Application of Potentiometric Titration in Determination of Mercaptan Sulfur Content in Oil
What is mercaptan sulfur in oil?
Mercaptans are a class of non-aromatic compounds containing sulfhydryl functional groups (-SH). The structure is equivalent to the replacement of oxygen in alcohols by sulfur, such as ethanol (commonly known as alcohol) CH3CH2OH and ethyl mercaptan CH3CH2SH.
There are a small amount of mercaptan compounds in petroleum products. The presence of mercaptan not only causes the oil to have an unpleasant smell, but also transforms into toxic and corrosive sulfur dioxide and sulfur trioxide during combustion, which is harmful to the elastic materials of the fuel system. It also corrodes the components of the fuel system, affecting the life of related machinery, such as automobile engines. Therefore, it is very important to control the mercaptan content in petroleum products.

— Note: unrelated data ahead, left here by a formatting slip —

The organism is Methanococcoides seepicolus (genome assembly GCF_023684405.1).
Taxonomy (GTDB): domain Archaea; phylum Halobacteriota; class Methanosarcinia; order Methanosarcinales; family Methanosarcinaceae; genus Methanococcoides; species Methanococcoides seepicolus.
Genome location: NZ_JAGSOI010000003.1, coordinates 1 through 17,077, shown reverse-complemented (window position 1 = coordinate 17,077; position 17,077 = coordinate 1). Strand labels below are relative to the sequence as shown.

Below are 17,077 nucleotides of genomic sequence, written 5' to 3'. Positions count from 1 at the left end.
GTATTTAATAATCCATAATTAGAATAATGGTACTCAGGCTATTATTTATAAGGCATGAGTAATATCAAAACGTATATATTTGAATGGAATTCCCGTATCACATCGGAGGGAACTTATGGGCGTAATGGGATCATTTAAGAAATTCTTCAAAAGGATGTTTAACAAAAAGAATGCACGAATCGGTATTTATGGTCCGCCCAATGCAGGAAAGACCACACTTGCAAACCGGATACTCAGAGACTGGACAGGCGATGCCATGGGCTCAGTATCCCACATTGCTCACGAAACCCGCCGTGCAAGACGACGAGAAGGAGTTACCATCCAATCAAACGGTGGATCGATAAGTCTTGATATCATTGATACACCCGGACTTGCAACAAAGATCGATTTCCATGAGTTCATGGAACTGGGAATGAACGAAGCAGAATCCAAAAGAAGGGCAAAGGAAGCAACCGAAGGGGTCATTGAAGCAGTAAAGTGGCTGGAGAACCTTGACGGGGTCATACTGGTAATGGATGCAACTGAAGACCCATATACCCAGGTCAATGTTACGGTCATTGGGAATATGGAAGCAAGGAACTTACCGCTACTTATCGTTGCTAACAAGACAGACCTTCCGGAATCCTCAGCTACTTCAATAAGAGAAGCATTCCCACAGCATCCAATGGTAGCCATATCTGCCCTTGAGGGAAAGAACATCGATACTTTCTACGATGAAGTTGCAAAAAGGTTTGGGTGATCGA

The sulfur contained in mercaptan in oil is called mercaptan sulfur content. National standards mandate the mercaptan sulfur content in a series of oil products such as gasoline, diesel, kerosene, distillate fuel, and jet fuel.
So how to determine the content of mercaptan sulfur in oil?
Use Potentiometric Titrator to determine mercaptan sulfur content in oil
(1) Instrument: REX ZDJ-5B Automatic Potentiometric Titrator
(2) Electrodes: 216 type silver Electrode and 231-01 type pH glass electrode.
(3) Reagents: ultrapure water, 1-butanethiol, 1-heptanethiol, potassium iodide, concentrated nitric acid, isopropanol, sodium acetate, sodium sulfide, silver nitrate, etc.
(4) Sample: commercial gasoline; butane mercaptan standard solution
(5) The measurement process is as follows:
Electrode pretreatment ----- Standard solution----- Blank titration----- Sample Measurment.